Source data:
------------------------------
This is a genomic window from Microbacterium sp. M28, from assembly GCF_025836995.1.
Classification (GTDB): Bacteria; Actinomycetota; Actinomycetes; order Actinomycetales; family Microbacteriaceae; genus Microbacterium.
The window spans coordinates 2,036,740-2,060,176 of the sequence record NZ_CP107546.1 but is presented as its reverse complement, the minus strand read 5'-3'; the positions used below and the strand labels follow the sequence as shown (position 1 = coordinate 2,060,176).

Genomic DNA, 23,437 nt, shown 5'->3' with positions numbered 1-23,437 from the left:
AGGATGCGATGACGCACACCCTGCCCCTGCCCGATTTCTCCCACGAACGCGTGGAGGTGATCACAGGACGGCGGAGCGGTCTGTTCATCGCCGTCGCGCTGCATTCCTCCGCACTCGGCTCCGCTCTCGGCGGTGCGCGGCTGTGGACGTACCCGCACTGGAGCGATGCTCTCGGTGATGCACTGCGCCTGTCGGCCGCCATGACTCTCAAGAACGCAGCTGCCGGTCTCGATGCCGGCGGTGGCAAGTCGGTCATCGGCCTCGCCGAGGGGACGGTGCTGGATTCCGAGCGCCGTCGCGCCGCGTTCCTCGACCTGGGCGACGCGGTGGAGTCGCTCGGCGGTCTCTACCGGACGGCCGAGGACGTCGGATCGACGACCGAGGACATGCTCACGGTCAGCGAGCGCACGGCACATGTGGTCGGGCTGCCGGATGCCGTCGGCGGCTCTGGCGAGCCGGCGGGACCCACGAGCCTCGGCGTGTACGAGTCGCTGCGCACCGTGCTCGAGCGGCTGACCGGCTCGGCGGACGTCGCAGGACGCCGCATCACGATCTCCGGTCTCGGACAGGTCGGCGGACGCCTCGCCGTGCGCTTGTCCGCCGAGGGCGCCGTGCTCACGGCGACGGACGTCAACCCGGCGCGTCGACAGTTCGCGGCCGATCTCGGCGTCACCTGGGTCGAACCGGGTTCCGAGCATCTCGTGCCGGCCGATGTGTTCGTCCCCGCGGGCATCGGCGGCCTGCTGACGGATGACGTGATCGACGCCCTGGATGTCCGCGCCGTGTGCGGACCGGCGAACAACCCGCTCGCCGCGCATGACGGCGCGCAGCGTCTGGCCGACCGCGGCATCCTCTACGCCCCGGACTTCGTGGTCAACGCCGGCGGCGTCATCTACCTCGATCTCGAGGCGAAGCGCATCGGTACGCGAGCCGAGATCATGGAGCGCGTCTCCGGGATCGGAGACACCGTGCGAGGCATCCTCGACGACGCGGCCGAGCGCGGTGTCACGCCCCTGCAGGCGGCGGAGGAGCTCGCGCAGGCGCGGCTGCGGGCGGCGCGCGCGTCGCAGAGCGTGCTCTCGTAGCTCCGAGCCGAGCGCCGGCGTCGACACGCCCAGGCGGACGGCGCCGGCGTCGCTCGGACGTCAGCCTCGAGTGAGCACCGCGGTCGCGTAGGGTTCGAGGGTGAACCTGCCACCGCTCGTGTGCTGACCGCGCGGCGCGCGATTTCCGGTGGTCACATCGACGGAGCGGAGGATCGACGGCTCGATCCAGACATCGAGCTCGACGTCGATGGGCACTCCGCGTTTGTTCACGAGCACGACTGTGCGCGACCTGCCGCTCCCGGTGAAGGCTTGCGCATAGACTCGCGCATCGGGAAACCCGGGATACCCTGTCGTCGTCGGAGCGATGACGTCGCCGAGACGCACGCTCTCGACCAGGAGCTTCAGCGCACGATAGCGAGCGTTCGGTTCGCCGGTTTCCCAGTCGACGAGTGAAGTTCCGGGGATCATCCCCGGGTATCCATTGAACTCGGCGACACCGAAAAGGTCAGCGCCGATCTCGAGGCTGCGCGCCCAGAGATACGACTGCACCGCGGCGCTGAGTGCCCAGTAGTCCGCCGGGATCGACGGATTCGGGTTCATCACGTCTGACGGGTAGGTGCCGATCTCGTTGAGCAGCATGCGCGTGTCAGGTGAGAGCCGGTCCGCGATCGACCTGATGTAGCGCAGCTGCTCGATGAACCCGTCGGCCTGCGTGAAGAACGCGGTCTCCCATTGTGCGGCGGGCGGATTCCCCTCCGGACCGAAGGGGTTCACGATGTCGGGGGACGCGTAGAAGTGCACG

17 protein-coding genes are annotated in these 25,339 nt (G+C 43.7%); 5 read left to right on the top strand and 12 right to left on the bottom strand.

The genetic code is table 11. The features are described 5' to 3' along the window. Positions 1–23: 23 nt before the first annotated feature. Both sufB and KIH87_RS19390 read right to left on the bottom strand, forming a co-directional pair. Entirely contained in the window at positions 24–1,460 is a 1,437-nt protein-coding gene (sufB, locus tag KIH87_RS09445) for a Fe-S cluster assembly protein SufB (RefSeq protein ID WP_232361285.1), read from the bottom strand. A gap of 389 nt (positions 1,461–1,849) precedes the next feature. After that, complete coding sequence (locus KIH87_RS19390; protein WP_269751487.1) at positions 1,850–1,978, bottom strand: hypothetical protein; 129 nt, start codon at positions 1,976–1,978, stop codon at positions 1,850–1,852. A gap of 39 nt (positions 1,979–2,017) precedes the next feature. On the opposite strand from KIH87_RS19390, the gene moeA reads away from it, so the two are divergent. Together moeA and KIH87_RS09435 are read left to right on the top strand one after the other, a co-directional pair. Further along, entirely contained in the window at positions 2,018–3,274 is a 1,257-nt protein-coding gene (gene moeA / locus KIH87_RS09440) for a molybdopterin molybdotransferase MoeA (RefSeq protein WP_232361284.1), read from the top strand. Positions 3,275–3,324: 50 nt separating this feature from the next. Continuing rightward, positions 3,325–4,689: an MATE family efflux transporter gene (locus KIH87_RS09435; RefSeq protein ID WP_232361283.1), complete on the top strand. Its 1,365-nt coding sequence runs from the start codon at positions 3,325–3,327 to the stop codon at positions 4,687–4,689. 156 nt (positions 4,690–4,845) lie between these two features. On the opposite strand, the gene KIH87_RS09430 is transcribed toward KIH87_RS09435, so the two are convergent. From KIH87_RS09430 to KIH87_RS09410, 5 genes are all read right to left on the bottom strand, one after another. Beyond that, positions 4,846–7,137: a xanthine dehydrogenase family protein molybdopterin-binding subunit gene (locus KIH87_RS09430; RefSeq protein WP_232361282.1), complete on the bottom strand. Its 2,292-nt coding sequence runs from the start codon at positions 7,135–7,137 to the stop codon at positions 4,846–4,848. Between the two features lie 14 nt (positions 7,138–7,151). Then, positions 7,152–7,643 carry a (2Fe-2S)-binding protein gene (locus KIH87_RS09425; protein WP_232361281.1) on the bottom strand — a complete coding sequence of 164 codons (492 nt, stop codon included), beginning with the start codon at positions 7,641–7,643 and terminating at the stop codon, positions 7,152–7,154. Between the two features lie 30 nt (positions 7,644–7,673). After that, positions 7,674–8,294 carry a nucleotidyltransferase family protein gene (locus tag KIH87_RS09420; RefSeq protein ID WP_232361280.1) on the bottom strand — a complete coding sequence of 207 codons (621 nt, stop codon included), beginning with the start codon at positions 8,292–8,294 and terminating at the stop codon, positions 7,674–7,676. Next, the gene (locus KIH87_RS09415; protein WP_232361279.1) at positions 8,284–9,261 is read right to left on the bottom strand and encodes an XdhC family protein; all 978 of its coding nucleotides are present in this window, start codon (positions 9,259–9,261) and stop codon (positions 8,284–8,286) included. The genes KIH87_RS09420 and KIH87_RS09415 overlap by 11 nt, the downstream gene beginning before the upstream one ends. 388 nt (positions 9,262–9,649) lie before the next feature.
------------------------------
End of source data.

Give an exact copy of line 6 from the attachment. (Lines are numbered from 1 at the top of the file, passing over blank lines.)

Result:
17 protein-coding genes are annotated in these 25,339 nt (G+C 43.7%); 5 read left to right on the top strand and 12 right to left on the bottom strand.